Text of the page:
Aviation Investigation Report A98H0003

3.3  Other Findings

  1. The Royal Canadian Mounted Police found no evidence to support the involvement of any explosive or incendiary device, or other criminal act in the initiation of the in-flight fire.
  2. The 13-minute gap in very-high frequency communications was most likely the result of an incorrect frequency selection by the pilots.
  3. The pilots made a timely decision to divert to the Halifax International Airport. Based on the limited cues available, they believed that although a diversion was necessary, the threat to the aircraft was not sufficient to warrant the declaration of an emergency or to initiate an emergency descent profile.
  4. The flight crew were trained to dump fuel without restrictions and to land the aircraft in an overweight condition in an emergency situation, if required.
  5. From any point along the Swissair Flight 111 flight path after the initial odour in the cockpit, the time required to complete an approach and landing to the Halifax International Airport would have exceeded the time available before the fire-related conditions in the aircraft cockpit would have precluded a safe landing.
  6. Air conditioning anomalies have typically been viewed by regulators, manufacturers, operators, and pilots as not posing a significant and immediate threat to the safety of the aircraft that would require an immediate landing.
  7. Actions by the flight crew in preparing the aircraft for landing, including their decisions to have the passenger cabin readied for landing and to dump fuel, were consistent with being unaware that an on-board fire was propagating.
  8. Air traffic controllers were not trained on the general operating characteristics of aircraft during emergency or abnormal situations, such as fuel dumping.
  9. Interactions between the pilots and the controllers did not affect the outcome of the occurrence.
  10. The first officer's seat was occupied at the time of impact. It could not be determined whether the captain's seat was occupied at the time of impact.
  11. The pilots shut down Engine 2 during the final stages of the flight. No confirmed reason for the shutdown could be established; however, it is possible that the pilots were reacting to the illumination of the engine fire handle and FUEL switch emergency lights. There was fire damage in the vicinity of a wire that, if shorted to ground, would have illuminated these lights.
  12. When the aircraft struck the water, the electrically driven standby attitude indicator gyro was still operating at a high speed; however, the instrument was no longer receiving electrical power. It is unknown whether the information displayed at the time of impact was indicative of the aircraft attitude.
  13. Coordination between the pilots and the cabin crew was consistent with company procedures and training. Crew communications reflected that the situation was not being categorized as an emergency until about six minutes prior to the crash; however, soon after the descent to Halifax had started, rapid cabin preparations for an imminent landing were underway.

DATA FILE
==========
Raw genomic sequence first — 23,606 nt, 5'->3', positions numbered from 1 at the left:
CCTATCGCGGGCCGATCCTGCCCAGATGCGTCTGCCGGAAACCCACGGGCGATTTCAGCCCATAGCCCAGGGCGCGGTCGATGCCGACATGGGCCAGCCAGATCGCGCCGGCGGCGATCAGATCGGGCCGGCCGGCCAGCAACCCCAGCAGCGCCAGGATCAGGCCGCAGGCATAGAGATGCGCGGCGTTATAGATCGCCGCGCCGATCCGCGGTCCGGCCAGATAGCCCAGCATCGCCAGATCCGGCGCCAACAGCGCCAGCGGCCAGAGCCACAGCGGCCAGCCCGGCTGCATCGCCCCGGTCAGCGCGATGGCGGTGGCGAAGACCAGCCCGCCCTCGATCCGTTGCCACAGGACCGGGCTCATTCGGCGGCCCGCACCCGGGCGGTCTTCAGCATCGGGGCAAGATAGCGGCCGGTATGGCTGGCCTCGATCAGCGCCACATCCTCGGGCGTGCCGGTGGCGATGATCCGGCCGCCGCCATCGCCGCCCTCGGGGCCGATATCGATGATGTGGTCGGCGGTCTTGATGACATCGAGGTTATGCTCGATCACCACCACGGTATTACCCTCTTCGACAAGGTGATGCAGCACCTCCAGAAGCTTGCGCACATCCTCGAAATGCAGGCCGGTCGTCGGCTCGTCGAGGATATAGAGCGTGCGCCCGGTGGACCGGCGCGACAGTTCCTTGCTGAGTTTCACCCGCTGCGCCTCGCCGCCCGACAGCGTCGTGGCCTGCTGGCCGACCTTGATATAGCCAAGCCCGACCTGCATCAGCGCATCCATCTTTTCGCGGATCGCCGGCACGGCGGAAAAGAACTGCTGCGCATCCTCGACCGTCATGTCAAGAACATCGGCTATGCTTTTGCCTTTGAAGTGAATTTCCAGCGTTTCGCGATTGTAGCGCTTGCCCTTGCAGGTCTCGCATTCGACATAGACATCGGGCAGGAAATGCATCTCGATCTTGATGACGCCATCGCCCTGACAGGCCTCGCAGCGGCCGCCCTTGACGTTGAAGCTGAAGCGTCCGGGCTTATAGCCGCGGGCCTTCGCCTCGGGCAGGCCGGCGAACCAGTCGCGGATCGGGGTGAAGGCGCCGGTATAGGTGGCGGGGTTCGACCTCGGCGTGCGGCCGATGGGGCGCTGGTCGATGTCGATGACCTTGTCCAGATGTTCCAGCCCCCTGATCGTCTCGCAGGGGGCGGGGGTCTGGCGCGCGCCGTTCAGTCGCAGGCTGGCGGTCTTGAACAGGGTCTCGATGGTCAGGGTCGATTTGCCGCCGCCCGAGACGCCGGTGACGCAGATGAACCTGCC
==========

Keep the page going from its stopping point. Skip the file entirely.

14. No smoke was reported in the cabin by the cabin crew at any time prior to CVR stoppage; however, it is likely that some smoke would have been present in the passenger cabin during the final few minutes of the flight. No significant heat damage or soot build-up was noted in the passenger seating areas, which is consistent with the fire being concentrated above the cabin ceiling.
  15. No determination could be made about the occupancy of any of the individual passenger seats. Passenger oxygen masks were stowed at the time of impact, which is consistent with standard practice for an in-flight fire.
  16. No technically feasible link was found between known electromagnetic interference/high-intensity radiated fields and any electrical discharge event leading to the ignition of the aircraft's flammable materials.
  17. Regulations did not require the recording of cockpit images, although it is technically feasible to do so in a crash-protected manner. Confirmation of information, such as flight instrument indications, switch position status, and aircraft system degradation, could not be completed without such information.
  18. Portions of the CVR recording captured by the cockpit area microphone were difficult to decipher. When pilots use boom microphones, deciphering internal cockpit CVR communications becomes significantly easier; however, the use of boom microphones is not required by regulation for all phases of flight. Nor is it common practice for pilots to wear boom microphones at cruise altitude.
  19. Indications of localized overheating were found on cabin ceiling material around overhead aisle and emergency light fixtures. It was determined that the overhead aisle and emergency light fixtures installed in the accident aircraft did not initiate the fire; however, their design created some heat-related material degradation that was mostly confined to the internal area of the fixtures adjacent to the bulbs.
  20. At the time of this occurrence, there was no requirement within the aviation industry to record and report wiring discrepancies as a separate and distinct category to facilitate meaningful trend analysis in an effort to identify unsafe conditions associated with wiring anomalies.

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Date de modification :
2012-07-27